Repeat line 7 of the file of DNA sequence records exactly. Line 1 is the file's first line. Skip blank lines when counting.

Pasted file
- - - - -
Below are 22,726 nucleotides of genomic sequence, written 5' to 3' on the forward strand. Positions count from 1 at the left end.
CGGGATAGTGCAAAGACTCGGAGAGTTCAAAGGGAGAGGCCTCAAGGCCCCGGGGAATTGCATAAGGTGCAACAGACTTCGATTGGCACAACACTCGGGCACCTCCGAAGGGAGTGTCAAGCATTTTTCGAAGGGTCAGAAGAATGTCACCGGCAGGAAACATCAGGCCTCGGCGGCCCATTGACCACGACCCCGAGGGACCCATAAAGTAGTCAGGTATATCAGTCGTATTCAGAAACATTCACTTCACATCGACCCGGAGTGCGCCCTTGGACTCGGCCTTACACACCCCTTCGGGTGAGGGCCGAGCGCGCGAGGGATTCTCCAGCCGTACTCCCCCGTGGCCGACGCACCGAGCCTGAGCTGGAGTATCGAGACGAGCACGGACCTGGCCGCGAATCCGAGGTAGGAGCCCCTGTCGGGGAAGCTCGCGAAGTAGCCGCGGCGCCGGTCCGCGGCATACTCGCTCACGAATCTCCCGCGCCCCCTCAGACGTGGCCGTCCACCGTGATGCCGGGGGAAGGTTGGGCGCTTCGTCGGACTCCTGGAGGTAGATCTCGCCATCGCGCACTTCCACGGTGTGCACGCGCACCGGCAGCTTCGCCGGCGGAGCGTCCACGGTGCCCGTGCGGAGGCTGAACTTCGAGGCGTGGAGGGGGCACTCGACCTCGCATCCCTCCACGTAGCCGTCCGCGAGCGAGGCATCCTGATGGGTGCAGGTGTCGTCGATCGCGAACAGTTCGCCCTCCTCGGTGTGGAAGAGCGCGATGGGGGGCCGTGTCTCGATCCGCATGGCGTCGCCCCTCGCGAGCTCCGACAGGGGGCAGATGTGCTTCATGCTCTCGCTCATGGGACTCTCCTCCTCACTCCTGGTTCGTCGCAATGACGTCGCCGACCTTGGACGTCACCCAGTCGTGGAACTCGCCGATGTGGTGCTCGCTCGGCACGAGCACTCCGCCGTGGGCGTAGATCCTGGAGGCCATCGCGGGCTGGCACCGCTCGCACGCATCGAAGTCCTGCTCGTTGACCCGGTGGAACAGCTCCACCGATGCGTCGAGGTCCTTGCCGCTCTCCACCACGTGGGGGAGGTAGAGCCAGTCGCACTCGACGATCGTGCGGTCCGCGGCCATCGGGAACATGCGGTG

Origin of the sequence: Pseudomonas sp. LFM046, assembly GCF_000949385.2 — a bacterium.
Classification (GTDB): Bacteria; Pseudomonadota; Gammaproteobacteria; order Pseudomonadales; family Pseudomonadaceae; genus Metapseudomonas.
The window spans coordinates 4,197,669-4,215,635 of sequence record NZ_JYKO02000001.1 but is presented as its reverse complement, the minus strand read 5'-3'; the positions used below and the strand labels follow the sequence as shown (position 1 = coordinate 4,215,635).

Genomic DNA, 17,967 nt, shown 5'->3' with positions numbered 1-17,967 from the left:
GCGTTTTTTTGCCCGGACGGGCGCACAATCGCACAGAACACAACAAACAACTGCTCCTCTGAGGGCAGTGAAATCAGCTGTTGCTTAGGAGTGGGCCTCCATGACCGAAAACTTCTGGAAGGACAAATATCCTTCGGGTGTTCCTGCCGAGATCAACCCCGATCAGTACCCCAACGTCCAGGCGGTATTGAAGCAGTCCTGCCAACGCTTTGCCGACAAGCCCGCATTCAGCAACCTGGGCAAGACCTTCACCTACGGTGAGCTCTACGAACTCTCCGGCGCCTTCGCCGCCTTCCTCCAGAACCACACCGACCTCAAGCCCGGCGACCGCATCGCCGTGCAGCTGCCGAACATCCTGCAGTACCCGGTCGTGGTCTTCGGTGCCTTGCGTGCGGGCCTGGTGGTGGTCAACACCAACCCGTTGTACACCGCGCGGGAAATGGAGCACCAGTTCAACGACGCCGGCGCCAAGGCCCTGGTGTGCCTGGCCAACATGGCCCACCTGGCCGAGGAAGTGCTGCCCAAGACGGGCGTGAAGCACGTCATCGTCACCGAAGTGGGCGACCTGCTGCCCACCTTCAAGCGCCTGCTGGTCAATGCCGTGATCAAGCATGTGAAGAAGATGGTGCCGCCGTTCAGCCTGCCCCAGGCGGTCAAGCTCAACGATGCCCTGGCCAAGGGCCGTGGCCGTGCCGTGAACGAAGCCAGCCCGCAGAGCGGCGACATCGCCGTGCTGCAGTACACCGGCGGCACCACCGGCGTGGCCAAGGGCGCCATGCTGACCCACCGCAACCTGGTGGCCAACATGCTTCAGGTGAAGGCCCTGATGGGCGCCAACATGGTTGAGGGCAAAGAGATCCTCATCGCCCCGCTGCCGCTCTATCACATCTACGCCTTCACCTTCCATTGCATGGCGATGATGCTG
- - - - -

GCGTTTTTTTGCCCGGACGGGCGCACAATCGCACAGAACACAACAAACAACTGCTCCTCTGAGGGCAGTGAAATCAGCTGTTGCTTAGGAGTGGGCCTCCATGACCGAAAACTTCTGGAAGGACAAATATCCTTCGGGTGTTCCTGCCGAGATCAACCCCGATCAGTACCCCAACGTCCAGGCGGTATTGAAGCAGTCCTGCCAACGCTTTGCCGACAAGCCCGCATTCAGCAACCTGGGCAAGACCTTCACCTACGGTGAGCTCTACGAACTCTCCGGCGCCTTCGCCGCCTTCCTCCAGAACCACACCGACCTCAAGCCCGGCGACCGCATCGCCGTGCAGCTGCCGAACATCCTGCAGTACCCGGTCGTGGTCTTCGGTGCCTTGCGTGCGGGCCTGGTGGTGGTCAACACCAACCCGTTGTACACCGCGCGGGAAATGGAGCACCAGTTCAACGACGCCGGCGCCAAGGCCCTGGTGTGCCTGGCCAACATGGCCCACCTGGCCGAGGAAGTGCTGCCCAAGACGGGCGTGAAGCACGTCATCGTCACCGAAGTGGGCGACCTGCTGCCCACCTTCAAGCGCCTGCTGGTCAATGCCGTGATCAAGCATGTGAAGAAGATGGTGCCGCCGTTCAGCCTGCCCCAGGCGGTCAAGCTCAACGATGCCCTGGCCAAGGGCCGTGGCCGTGCCGTGAACGAAGCCAGCCCGCAGAGCGGCGACATCGCCGTGCTGCAGTACACCGGCGGCACCACCGGCGTGGCCAAGGGCGCCATGCTGACCCACCGCAACCTGGTGGCCAACATGCTTCAGGTGAAGGCCCTGATGGGCGCCAACATGGTTGAGGGCAAAGAGATCCTCATCGCCCCGCTGCCGCTCTATCACATCTACGCCTTCACCTTCCATTGCATGGCGATGATGCTG